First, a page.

Running, Tempo & Cadence manipulation

A runner will experience an injury at some point of their career. It is known that high speed running often correlates with sudden or acute injuries such as hamstring strains, whereas joggers often present with overuse injuries that develop over a period of time. With many new year resolutions being made, Melbournians will take up challenges and set goals such as Melbourne Marathon, Triathlon series, AFL football, cross country championships, pre-season amateur and professional athletics competitions, or maybe just be more active and decide to run more for fun. Therefore the Stride thought we should share a couple of interesting points on running load management that you can incorporate into your training or running regimes to decrease chances of injury.

1. Ensuring an even distribution of force through your joints
When running did you know we place over two and a half time our body weight through our hip, knee and ankle joints? I’m sure one would hope that these forces are being distributed evenly, but have you ever stopped to think if there is a technique to possibly address force distribution? Increased cadence. Research has shown that an increased number of steps per minute (“increased cadence”) can actually decrease the two types of ground reaction forces (horizontal and vertical). That is the amount of force your body puts in and receives from the surface you choose to run on. How does this work? By increasing the number of steps taken per minute when running, a change of striking position can be seen whereby your foot lands more underneath the hip. This change in position was shown to decrease the amount of posterior or backwards force that can occur when the foot strikes the ground. Well what’s the magic number of steps? Between 160-180 steps per minute was shown to be effective.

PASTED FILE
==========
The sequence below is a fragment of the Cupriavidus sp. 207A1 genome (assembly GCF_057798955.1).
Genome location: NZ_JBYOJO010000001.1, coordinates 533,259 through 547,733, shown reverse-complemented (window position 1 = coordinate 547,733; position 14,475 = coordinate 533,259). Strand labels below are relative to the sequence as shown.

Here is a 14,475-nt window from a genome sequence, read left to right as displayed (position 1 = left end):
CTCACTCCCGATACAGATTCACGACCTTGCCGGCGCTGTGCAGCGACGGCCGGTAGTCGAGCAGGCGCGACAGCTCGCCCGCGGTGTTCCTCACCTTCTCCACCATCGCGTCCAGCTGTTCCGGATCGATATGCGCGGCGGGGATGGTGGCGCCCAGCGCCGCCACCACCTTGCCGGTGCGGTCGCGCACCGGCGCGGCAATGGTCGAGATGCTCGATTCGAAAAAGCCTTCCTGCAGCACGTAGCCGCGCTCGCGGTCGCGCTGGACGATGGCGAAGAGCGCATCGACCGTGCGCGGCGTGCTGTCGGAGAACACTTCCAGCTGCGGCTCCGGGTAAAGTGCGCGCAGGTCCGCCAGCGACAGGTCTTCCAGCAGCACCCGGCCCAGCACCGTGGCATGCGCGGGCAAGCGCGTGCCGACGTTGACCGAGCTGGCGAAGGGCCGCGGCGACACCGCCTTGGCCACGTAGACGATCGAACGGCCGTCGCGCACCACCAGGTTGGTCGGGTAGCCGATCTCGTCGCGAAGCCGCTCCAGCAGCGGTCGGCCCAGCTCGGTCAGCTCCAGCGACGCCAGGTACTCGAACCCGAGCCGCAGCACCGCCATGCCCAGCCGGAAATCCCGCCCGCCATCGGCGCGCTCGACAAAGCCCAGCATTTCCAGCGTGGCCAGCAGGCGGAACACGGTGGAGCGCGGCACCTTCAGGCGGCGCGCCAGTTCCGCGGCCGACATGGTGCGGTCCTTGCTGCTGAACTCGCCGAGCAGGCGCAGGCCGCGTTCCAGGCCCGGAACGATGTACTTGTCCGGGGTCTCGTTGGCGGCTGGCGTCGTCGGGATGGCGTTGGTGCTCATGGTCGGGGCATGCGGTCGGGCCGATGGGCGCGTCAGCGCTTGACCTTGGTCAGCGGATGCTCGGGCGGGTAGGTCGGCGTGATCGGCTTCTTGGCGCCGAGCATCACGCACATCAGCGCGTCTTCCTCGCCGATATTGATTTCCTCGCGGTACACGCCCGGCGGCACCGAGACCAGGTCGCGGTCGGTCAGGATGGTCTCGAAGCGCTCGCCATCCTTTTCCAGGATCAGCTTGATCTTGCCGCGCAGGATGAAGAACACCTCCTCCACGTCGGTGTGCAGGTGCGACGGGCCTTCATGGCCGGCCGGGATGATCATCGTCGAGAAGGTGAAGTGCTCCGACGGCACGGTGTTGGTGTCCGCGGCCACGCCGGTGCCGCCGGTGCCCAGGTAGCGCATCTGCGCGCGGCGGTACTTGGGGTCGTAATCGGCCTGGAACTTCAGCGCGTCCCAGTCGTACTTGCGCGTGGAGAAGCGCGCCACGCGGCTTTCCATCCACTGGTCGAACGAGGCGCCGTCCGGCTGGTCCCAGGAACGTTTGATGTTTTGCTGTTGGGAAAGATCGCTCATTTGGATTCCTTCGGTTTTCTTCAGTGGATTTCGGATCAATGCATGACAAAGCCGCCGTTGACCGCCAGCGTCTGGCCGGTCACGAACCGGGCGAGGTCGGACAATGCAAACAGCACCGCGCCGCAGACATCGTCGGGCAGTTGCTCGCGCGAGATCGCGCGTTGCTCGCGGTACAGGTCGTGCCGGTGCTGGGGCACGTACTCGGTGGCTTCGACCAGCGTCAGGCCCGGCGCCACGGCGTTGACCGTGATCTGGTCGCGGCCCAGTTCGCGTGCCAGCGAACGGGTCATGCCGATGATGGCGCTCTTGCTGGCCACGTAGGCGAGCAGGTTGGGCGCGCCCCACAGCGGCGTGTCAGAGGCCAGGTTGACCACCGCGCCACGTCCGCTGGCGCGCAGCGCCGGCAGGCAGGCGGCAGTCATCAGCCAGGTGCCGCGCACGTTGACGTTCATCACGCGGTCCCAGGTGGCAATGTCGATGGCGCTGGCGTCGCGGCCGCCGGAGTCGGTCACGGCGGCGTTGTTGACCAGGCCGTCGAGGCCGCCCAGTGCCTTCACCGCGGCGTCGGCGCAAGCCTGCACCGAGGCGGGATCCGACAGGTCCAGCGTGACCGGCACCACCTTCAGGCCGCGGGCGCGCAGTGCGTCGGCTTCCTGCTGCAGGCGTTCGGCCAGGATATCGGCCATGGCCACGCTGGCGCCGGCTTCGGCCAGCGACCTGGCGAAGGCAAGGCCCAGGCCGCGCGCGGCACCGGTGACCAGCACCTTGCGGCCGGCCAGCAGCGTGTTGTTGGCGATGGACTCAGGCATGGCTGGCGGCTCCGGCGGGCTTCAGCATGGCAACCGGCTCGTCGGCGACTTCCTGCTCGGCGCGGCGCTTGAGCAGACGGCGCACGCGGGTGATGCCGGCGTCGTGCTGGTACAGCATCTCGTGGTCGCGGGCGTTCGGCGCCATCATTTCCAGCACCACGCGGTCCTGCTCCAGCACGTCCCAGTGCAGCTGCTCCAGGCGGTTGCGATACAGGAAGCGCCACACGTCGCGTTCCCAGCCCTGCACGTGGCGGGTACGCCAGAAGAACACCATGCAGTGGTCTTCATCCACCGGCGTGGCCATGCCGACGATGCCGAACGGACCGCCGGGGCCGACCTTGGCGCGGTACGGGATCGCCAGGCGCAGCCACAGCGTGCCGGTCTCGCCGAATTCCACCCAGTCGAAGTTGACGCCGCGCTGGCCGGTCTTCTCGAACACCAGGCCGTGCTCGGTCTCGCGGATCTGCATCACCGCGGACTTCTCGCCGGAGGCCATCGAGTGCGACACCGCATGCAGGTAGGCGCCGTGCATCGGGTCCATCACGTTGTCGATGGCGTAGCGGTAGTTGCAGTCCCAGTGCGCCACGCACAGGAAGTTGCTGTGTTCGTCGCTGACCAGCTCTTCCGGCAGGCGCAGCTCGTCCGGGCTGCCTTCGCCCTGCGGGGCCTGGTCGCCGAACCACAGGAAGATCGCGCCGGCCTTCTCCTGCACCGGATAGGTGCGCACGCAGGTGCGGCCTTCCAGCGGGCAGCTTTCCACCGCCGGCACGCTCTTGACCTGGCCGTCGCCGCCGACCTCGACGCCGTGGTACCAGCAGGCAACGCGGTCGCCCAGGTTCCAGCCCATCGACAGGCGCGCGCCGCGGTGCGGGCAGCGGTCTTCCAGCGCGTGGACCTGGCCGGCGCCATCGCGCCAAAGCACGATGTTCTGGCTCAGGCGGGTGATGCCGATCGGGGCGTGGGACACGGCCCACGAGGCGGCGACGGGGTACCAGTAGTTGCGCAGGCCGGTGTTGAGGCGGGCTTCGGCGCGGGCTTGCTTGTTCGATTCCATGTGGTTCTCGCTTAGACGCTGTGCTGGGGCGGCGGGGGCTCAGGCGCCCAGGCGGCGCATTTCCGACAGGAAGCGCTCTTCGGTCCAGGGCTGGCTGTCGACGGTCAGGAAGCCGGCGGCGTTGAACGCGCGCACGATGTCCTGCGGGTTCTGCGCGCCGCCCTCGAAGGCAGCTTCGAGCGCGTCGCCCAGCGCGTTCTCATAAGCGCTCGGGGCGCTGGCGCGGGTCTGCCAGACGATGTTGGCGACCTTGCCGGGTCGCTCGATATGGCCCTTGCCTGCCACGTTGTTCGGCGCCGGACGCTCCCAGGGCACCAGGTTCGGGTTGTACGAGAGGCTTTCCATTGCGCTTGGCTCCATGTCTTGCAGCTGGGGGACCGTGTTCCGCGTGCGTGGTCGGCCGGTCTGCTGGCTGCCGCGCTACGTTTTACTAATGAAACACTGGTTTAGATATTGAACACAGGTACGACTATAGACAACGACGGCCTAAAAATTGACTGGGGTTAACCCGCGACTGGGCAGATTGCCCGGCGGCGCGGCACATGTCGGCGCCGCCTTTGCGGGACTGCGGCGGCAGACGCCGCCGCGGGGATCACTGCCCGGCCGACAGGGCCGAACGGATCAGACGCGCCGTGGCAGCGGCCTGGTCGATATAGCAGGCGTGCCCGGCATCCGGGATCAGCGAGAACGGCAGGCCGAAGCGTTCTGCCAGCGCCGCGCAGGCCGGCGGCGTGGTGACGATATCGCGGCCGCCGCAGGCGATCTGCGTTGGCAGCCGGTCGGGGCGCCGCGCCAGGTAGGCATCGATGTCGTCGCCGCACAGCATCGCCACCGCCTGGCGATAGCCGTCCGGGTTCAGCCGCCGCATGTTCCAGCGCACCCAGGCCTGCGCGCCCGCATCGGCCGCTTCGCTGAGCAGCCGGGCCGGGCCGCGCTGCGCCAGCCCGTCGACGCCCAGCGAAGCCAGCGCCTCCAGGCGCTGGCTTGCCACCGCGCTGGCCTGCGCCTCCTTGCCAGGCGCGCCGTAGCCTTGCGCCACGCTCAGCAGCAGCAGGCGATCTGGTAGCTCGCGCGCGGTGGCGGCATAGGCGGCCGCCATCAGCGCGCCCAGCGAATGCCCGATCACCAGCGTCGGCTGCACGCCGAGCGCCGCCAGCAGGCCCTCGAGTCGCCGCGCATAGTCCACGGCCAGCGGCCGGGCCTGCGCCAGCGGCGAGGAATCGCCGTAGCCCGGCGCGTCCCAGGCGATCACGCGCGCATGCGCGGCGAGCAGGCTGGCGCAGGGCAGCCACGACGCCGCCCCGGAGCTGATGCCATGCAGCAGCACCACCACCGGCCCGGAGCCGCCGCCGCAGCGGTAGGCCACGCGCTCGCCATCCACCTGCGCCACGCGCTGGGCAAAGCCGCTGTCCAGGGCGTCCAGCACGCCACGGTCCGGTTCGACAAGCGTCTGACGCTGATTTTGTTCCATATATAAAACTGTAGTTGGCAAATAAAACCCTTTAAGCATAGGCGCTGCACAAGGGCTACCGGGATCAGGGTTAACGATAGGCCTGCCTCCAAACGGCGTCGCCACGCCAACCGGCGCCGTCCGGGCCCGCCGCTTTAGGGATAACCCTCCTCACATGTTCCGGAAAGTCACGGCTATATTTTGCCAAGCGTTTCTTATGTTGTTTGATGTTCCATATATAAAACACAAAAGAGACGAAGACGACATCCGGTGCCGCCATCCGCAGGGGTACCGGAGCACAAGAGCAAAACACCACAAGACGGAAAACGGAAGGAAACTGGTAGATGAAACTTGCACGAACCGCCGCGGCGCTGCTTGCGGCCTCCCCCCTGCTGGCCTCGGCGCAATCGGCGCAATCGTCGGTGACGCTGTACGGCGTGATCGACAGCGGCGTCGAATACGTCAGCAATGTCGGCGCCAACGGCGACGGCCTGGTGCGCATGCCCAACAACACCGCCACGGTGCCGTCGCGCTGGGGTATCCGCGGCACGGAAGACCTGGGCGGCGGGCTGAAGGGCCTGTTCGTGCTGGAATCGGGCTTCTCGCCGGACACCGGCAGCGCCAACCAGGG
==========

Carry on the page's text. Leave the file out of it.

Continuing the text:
2. Changing or manipulating training sessions
This one is simple. Change things up! Be it the type of session, fartlek, endurance, hills or tempo, make sure you don’t expose your body to the same thing day in and day out. This will not only ensure your muscles work at different intensities but your body won’t be placed in the same sustained posture for prolonged periods of time.
These two points are not the only things to consider, but can be of good assistance for those interested in longer distance running. Other considerations include:

– Pelvic positioning
– Hip abductor strength in a running stance position
– Calf strength
– Hip flexion and extension

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Remember that rehabilitation or sports performance is never a one size fits all, and should always have guidance from a health professional.

Stride On!

Pic source = wikimedia.org

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